I think before you can answer this question with any reasonable certainty, one needs to know the condition and type of insulation behind the drywall. If it is batt insulation, unless there has been water damage, there is little to be gained by replacing it. If it is blown in loose cellulose that has settled significantly in the wall cavities, there would definitely be some comfort and efficiency gains by replacing it. Whether or not you could pay off the cost of $1000 to do it is hard to say without being there and seeing how cold/hot the room is during extreme months. Like others mentioned, if you have other things to do behind the wall like upgrade electrical, plumbing, etc. that might be the kicker to do the project anyway.

If you know that blown in insulation was used (from experience on other parts of the house), I would cut a small hole up near the ceiling somewhere to gauge the depth of the insulation and then make a decision from there before committing to it sight unseen.

AnonJohn
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Re: 1950s home. Replace drywall and insulation or repair it

Post by AnonJohn » Mon Oct 15, 2018 9:22 am

FYI - It's cheap these days to buy a borescope. $15 on amazon, plugs in to your phone. Has LED lights + a camera; great for looking into wall cavities. I've beat the crap out of mine pulling wires and pipes and inspecting things. Well worth it!

Also: +1 on plaster deconstruction creating an absurd amount of dust ...

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jharkin
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Re: 1950s home. Replace drywall and insulation or repair it

Post by jharkin » Mon Oct 15, 2018 9:14 pm

TLC1957 wrote:
Sun Oct 14, 2018 12:16 pm
No way I would put that $1000 towards insulation for 2 walls in your home, the payback on a R13 wall in heat saving will be many many years. I would look at the the attic insulation if it has enough insulation for the area you live in. If OK then consider wall insulation via the entire exterior of the home depending on the exterior wall construction. Now if the wall is in poor condition then perhaps go the replacement route, removing plaster wall is a big job very dusty. Make sure if they do it they put up plastic curtains and duct tape real well that plaster dust gets into everything. Drywall if that is what you have is very easy to patch.
+1. Paying a grand to insulate a single room won’t pay off for decades...

I had my whole house upgraded with blown in cellulose insulation. they just take of a couple of clapboards and drill holes in the wall from the outside. Along with blowing into the attic. Cost only a few hundred with utility subsidies to do the entire house, required no demo and saves hundreds per year on the gas bill.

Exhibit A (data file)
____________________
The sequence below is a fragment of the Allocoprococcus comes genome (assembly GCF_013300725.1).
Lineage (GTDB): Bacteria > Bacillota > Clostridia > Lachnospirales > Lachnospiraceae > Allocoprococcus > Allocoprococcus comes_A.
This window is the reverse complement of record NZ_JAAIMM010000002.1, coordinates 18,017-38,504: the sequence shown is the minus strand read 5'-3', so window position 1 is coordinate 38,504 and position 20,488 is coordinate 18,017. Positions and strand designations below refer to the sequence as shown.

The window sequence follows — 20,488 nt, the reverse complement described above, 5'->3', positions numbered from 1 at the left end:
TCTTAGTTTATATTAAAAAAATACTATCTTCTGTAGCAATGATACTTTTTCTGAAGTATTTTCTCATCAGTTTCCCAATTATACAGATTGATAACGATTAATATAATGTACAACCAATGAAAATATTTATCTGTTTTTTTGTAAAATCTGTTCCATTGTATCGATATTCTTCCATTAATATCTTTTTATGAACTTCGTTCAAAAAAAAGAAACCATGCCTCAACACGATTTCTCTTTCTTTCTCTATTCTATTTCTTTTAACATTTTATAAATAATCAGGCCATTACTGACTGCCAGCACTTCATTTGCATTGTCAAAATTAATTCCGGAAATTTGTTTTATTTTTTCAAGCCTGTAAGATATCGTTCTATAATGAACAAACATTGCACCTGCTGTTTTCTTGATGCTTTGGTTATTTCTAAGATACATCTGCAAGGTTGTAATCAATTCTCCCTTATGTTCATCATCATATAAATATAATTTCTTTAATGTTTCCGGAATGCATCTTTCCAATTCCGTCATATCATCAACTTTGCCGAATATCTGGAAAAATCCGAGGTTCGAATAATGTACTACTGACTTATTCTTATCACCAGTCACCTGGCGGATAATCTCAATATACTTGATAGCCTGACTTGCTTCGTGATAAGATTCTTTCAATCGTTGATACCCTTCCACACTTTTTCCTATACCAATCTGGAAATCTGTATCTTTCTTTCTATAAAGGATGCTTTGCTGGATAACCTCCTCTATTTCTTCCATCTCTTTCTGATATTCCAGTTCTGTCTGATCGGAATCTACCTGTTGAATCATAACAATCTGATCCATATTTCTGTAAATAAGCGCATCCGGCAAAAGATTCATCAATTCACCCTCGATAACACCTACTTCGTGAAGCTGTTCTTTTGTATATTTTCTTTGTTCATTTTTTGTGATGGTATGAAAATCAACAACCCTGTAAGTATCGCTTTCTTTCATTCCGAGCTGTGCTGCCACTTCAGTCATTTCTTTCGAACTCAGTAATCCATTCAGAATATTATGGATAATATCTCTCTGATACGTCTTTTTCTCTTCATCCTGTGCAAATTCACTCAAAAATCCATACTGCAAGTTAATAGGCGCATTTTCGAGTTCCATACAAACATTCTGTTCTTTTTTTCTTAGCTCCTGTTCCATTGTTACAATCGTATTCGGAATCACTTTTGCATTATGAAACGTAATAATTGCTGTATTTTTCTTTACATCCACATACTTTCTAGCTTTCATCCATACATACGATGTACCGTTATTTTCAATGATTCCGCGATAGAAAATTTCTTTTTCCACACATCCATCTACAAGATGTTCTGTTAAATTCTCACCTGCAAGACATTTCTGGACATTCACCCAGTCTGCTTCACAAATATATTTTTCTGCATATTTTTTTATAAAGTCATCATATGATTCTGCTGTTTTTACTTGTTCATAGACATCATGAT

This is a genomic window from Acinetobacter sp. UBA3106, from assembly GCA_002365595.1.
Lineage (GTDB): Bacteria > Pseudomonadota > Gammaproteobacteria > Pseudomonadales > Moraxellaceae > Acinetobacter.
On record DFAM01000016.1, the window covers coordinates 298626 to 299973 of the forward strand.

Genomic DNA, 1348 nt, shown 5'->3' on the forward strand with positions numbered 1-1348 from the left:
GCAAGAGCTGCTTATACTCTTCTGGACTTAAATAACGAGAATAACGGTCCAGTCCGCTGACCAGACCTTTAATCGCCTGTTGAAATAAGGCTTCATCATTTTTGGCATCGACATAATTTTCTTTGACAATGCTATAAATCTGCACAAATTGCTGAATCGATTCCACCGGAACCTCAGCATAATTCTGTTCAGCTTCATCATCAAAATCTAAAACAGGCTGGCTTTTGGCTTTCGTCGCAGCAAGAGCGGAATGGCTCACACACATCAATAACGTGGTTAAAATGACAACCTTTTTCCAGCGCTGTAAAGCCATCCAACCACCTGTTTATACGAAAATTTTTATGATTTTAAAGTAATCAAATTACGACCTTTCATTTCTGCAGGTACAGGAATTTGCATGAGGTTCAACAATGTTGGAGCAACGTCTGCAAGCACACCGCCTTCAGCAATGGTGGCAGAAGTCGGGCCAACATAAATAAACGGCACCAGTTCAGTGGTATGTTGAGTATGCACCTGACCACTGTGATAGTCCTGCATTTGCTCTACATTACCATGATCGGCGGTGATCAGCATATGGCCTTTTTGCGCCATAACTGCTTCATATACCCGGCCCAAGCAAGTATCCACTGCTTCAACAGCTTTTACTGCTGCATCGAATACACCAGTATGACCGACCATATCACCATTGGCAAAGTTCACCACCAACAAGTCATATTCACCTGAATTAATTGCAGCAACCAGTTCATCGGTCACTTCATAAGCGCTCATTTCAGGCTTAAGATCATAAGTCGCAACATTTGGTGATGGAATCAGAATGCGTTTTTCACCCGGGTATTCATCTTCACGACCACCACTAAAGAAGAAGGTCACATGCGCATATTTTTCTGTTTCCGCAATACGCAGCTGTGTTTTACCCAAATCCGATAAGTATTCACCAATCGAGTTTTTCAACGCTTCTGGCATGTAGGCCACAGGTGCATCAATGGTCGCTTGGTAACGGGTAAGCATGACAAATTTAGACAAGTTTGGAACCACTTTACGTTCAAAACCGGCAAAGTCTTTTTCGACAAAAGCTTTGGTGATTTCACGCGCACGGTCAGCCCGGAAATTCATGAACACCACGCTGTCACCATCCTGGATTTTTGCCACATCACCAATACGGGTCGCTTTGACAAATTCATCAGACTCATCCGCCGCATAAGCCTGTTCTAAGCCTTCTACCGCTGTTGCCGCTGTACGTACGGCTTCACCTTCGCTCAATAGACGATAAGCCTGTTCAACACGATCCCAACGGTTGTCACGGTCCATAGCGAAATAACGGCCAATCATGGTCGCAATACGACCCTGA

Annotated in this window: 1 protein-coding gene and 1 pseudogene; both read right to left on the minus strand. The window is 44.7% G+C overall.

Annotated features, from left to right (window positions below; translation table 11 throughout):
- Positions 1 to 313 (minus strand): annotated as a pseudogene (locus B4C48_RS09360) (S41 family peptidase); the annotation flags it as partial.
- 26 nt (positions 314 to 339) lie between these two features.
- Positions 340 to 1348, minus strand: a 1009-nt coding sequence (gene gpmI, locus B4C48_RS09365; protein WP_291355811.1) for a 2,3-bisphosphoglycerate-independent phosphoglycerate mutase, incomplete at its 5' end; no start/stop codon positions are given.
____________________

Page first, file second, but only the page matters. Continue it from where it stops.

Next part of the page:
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jabberwockOG
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Re: 1950s home. Replace drywall and insulation or repair it

Post by jabberwockOG » Mon Oct 15, 2018 9:49 pm

In terms of payback figuring payback - I'd suggest using the following to plug in some numbers that fit your situation.

Assuming cost of $250 per month to heat/cool the house. Assume typical 10 room house, assign maybe $25 per month to dining room. Assume adding insulation to the specific walls in question reduces HVAC cost down from $25 to $15 for that room. So apprx payback is $10/month or $120 per year for investment of $1000. This will also likely add zero value to your house. There are better ways to invest $1000 and still have $1000.

Unless the room is uncomfortable and you know there is no insulation, and/or you already have very high HVAC bills, I'd skip it.

If you decide to insulate - I'd first make some small holes at the top of walls and inspect using one of those inexpensive flexible video scopes. Check to see if voids are empty and if there is blocking in the walls (making two holes per void necessary). Likely you can get much the same result by blowing in loose fill from the top of the walls and then patching holes.

Ping Pong
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Re: 1950s home. Replace drywall and insulation or repair it

Post by Ping Pong » Tue Oct 16, 2018 6:00 am

Drywall mud and insulation of that era can contain asbestos. The paint can also have lead in it. You may be turning your house into a hazardous site by disturbing it. Most lead poisonings happen during and shortly after renovations. You can take samples to a local lab to have them tested.

Also, when it’s cold outside, you can measure the inside temperature of your walls with an infrared thermometer to estimate how much insulation you do have.

Jack FFR1846
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Re: 1950s home. Replace drywall and insulation or repair it

Post by Jack FFR1846 » Tue Oct 16, 2018 6:18 am

Contact Mass Save for a free energy audit. They'll assess where you should spend money to get the best payback. We had this done in our first home in Eastern Mass which was built in 1963 with no insulation anywhere in the house. The report prioritizes the best places for my dollar to improve heat retention. Insulating the walls was far down the list. Foam pads under the outlet covers was high on the list. Caulking a number of windows and doors was near the top. I ended up insulating the attic myself (exposed rafters from on top). I would think that you're never going to get that $1000 back in energy savings.